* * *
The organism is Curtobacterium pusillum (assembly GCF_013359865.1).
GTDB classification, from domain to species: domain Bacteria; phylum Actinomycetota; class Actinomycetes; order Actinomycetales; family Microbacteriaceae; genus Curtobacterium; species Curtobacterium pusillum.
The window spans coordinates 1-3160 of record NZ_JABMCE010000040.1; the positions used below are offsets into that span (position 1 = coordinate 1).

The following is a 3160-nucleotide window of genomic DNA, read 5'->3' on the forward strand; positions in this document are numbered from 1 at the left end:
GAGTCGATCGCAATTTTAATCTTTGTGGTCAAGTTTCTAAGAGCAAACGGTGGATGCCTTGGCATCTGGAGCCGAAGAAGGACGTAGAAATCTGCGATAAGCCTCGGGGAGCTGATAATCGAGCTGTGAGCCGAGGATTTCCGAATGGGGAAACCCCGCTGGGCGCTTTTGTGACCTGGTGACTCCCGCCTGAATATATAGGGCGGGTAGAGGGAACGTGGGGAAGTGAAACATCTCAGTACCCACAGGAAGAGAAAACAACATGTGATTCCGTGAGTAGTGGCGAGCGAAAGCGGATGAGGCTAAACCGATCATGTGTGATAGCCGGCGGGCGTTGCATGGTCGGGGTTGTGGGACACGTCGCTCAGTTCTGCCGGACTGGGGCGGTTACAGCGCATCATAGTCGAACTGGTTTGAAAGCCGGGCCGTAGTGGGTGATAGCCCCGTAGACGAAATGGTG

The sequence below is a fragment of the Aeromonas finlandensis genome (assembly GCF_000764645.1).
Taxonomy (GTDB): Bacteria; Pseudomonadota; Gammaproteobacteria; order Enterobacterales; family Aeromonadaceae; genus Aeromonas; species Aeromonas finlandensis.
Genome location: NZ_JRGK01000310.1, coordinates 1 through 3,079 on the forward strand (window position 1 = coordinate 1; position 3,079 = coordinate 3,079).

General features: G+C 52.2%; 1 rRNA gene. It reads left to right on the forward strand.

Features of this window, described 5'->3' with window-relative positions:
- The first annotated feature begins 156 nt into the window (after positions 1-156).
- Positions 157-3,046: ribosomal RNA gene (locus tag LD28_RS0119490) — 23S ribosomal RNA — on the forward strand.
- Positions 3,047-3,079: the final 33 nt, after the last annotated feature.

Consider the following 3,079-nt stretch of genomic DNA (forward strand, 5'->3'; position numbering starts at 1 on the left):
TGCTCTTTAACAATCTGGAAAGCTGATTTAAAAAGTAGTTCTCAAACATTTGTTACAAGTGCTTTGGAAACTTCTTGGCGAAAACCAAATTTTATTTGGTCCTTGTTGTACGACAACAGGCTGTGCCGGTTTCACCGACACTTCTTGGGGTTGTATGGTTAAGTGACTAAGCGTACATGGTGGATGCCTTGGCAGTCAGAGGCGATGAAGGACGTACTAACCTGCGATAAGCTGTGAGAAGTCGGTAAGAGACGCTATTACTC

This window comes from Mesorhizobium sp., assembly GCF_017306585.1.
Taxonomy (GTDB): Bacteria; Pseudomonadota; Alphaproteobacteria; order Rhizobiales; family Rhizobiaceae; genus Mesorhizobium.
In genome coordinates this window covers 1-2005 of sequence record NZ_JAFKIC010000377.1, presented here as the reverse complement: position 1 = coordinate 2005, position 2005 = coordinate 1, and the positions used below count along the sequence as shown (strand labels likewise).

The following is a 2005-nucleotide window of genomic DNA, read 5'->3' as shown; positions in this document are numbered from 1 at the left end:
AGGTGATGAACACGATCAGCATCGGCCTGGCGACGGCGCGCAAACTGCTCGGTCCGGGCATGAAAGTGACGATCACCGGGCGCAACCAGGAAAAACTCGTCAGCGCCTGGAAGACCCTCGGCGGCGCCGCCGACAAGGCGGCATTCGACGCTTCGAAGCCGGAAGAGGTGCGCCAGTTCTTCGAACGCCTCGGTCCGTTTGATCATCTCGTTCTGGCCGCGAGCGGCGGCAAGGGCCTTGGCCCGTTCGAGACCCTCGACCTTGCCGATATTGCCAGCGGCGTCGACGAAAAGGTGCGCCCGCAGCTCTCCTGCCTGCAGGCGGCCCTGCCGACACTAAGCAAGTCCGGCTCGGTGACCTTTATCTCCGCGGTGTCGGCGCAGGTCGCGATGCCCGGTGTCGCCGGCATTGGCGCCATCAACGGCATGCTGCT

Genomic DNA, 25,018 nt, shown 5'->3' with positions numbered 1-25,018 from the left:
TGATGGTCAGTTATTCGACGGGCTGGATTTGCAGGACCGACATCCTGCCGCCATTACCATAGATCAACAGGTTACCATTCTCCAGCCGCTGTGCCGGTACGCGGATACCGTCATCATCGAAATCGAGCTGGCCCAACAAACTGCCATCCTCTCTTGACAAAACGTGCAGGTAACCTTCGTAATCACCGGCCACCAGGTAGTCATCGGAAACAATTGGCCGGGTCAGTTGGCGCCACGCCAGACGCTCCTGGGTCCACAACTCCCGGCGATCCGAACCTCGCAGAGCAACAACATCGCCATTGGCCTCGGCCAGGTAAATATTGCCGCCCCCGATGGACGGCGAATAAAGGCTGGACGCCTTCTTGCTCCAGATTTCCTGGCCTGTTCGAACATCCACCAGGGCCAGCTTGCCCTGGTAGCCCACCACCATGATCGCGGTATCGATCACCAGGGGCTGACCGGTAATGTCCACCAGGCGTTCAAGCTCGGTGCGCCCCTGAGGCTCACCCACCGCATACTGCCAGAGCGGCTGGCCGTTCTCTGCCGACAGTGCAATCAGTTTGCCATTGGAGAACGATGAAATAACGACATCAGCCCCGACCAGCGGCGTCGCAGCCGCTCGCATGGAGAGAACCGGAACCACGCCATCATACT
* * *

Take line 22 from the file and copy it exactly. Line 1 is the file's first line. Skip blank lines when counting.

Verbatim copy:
TGATGGTCAGTTATTCGACGGGCTGGATTTGCAGGACCGACATCCTGCCGCCATTACCATAGATCAACAGGTTACCATTCTCCAGCCGCTGTGCCGGTACGCGGATACCGTCATCATCGAAATCGAGCTGGCCCAACAAACTGCCATCCTCTCTTGACAAAACGTGCAGGTAACCTTCGTAATCACCGGCCACCAGGTAGTCATCGGAAACAATTGGCCGGGTCAGTTGGCGCCACGCCAGACGCTCCTGGGTCCACAACTCCCGGCGATCCGAACCTCGCAGAGCAACAACATCGCCATTGGCCTCGGCCAGGTAAATATTGCCGCCCCCGATGGACGGCGAATAAAGGCTGGACGCCTTCTTGCTCCAGATTTCCTGGCCTGTTCGAACATCCACCAGGGCCAGCTTGCCCTGGTAGCCCACCACCATGATCGCGGTATCGATCACCAGGGGCTGACCGGTAATGTCCACCAGGCGTTCAAGCTCGGTGCGCCCCTGAGGCTCACCCACCGCATACTGCCAGAGCGGCTGGCCGTTCTCTGCCGACAGTGCAATCAGTTTGCCATTGGAGAACGATGAAATAACGACATCAGCCCCGACCAGCGGCGTCGCAGCCGCTCGCATGGAGAGAACCGGAACCACGCCATCATACT